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24 hours in Hanoi

We spent a whirlwind 24 hours in Hanoi, where we struggled with an alarming change of pace after the serenity of Laos and relative isolation of Ha Long Bay. In the Vietnamese capital, zooming mopeds ruled the roost and pedestrians (always foreigners) struggled at bottom of the pecking order to navigate the city by foot.

Local residents, who carried everything from bed frames to Labradors on the backs of their bikes, seemed surprised to see us bothering to use the zebra crossings and after a bemused glance just scooted right round us. When we did happen upon a rare scrap of pavement not blocked by 200 parked bikes, it had already been claimed by an enterprising barber, who’d maintained his traditional chair and mirror but done away with the shop entirely.

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That morning, Elliot had an early Skype appointment, so Lucy ventured out alone for a couple of hours, squeezing in an odd mishmash of sights, which veered from the solemnity of Ho Chi Min’s mausoleum to the colourful gardens of the ancient Temple of Literature, Vietnam’s first university.

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Reunited that afternoon (Elliot amazed to see his camera had survived in the hands of his girlfriend for 120 whole minutes), we booked tickets to see a traditional water puppet show, a unique (if not bizarre) art form that has existed in Vietnam for more than 1,000 years. Hidden behind a screen, the puppeteers use bamboo poles to move their puppets around the small pond that forms the stage.

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We couldn’t leave Hanoi without sampling Vietnam’s signature dish, Pho. Rice noodles swimming in broth, topped by meat (in our case rare beef or “Pho Bo”) and accompanied by a plate of garnishes including bean sprouts, lime wedges and chili. But we didn’t want any old Pho. We wanted the best. We wanted authentic. And we wanted to slurp it up while perched on tiny plastic schoolroom stools laid out on the street – like the locals did morning, noon and night.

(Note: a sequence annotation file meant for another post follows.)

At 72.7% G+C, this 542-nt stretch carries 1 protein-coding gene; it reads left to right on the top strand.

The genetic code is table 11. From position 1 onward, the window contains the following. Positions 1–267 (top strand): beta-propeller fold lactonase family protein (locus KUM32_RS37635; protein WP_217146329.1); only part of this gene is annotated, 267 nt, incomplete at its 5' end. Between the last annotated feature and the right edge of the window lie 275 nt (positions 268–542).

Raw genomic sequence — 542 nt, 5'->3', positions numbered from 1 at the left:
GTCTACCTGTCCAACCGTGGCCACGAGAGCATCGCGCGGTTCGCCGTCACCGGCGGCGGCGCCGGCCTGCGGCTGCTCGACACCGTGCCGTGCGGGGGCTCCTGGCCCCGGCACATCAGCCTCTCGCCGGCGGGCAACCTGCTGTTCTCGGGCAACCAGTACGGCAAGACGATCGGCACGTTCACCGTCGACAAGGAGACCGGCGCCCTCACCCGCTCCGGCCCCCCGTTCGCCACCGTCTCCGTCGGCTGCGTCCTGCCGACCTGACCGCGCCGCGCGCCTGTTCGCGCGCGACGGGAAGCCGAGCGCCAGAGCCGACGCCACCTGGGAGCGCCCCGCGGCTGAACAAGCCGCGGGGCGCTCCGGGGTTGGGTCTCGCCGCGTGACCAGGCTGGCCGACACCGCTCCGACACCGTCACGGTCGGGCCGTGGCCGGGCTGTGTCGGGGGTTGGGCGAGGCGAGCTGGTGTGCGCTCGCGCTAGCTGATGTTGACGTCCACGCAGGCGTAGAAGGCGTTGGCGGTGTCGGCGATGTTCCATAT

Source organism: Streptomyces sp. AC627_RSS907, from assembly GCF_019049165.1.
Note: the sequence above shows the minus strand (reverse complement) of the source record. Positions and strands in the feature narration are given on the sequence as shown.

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We settled on Pho Ten, a tiny hole-in-the-wall with a questionable hygiene rating located on a busy corner of the Old Town. We weren’t disappointed. It was the ultimate Pho. And even came with a huge plate of special dipping doughnuts (called “Banquet”, we later learned) to dunk.

The Pho was so spectacular that Elliot nearly started crying. He then spent ten minutes thanking the surly Vietnamese granny that had served three bowls of it to him – who eyed him first with suspicion and then delight at his ridiculous but genuine show of gratitude. This Pho was going to be hard to beat.

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